May 21 2013 Latest news:
Adam Aiken, Editor
Thursday, April 12, 2012
The government has come to a “deal” with the largest domestic energy providers which will see customers contacted at least once a year to be told of their suppliers’ best tariffs.
The move comes amid ongoing concern that millions of households are paying way over the odds for their gas and electricity, with the government concerned that not enough is being done by the providers to help consumers.
British Gas, Eon, Npower, Scottish and Southern Energy, EDF and Scottish Power – commonly known as the Big Six – have agreed to the move, which the government claims could save customers £100 a year.
But is this a serious step forward or simply a gimmick that creates headlines without making a significant change to the market?
The plan – which will also see suppliers contact their customers at the end of any fixed-rate contract – fails to address the inertia among consumers of switching between suppliers.
Until this “can’t be bothered” attitude is done away with, the energy companies will continue to have millions of customers on their books paying through the nose for something they can get much cheaper elsewhere.
As a rule of thumb, the authorities stepping in is usually a sign that the existing system hasn’t worked, and that is certainly the case here.
However, the truth is that we all share some of the blame.
After all, if we made looking for the best deal a regular thing, market forces would have a better chance of working and there would be less need for such intervention.
There was an “energy summit” a few months ago, with Chris Huhne, then the energy secretary, coming out afterwards to recommend we all look for a better deal by switching supplier. Too few of us heeded that advice.
This latest move by deputy prime minister Nick Clegg should once again help focus some people’s minds – the fact that the issue is back in the headlines is likely to prompt a few to take action.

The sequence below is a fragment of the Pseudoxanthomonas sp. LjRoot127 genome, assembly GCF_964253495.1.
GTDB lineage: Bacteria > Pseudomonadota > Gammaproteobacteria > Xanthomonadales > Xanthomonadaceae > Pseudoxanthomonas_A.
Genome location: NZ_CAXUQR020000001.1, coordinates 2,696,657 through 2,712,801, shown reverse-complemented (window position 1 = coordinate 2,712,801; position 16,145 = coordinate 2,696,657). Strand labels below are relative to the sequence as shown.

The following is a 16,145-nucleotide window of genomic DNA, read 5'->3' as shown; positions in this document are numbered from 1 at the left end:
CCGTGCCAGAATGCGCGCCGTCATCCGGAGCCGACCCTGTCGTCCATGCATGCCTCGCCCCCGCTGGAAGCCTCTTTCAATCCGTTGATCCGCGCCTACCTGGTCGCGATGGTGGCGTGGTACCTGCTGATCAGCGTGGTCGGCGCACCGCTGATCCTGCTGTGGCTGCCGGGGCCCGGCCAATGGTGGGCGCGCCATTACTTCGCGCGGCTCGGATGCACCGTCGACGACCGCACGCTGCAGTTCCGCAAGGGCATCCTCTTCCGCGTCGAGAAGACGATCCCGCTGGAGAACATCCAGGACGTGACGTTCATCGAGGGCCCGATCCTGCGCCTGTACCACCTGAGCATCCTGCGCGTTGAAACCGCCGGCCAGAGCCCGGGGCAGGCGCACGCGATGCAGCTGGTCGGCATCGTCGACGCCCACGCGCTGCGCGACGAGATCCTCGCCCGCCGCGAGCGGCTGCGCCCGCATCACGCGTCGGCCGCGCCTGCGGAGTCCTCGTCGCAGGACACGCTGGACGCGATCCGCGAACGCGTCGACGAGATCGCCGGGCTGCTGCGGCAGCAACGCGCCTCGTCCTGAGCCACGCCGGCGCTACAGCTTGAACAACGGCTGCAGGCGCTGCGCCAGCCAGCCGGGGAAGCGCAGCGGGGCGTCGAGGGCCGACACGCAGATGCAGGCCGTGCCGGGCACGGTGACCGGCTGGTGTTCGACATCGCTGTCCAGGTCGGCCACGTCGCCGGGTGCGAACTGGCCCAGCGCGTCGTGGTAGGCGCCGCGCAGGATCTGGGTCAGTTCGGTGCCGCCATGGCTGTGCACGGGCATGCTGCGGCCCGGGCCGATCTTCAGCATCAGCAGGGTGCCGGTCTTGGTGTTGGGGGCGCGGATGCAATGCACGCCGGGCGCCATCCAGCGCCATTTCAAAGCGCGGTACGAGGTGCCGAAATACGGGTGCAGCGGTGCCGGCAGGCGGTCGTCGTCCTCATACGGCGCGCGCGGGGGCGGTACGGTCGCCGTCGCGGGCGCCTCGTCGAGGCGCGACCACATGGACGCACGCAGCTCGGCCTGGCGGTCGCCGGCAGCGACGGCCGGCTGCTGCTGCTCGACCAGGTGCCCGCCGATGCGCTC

But history suggests the situation is likely to stay the same for millions of householders who just do not seem bothered enough to switch, even though the savings could be substantial and ongoing.
Energy prices have more than doubled in the past seven years and while we are very quick to jump up and down when the likes of British Gas make huge profits, we are not so good at taking basic action to take back some of that cash.
If you have never been through the process, you could save hundreds of pounds a year by moving. And you don’t have to go through the process of telling your existing supplier that you want to leave. If you use a switching service, all the work is done for you.
There are occasional horror stories about switching procedures that go wrong, but the good news is that these make up a small minority of cases. There is little excuse for inaction.
However, the energy companies have brought this further regulation on to themselves.
There are more than 120 tariffs available. Older people – particularly those who do not have internet access – often say how confusing they find the whole thing, and it’s right thatsuppliers should make things clearer for their more vulnerable customers.
Meanwhile, questions are raised too often about energy companies’ sales tactics, including cold-calling.
There are regular complaints about the speed at which they put their prices up and the sluggishness with which they cut them.
And one of the Big Six was stung by a £2m fine a few months ago for the way it dealt with customer complaints.
So, will things get better?
Audrey Gallacher, director of energy at Consumer Focus, said: “Transferring customers to the best deal when their contract comes to an end, rather than the more costly standard tariff, is a long overdue step.”
But she added: “While any move to help energy customers to get the best deal is welcome, it has to be the right method to reach people and the benefit must outweigh the cost.
“This needs to be more than a one-off mail shot and part of a wider strategy to help people overcome the burden of having to navigate hundreds of complex tariffs to get a decent price.
“Unfortunately people don’t trust energy firms and previous mail-outs have not always had the best take-up.”
In other words, this move is a start. But unless more people make the effort to look for a better deal, the days of soaring prices look set to stay.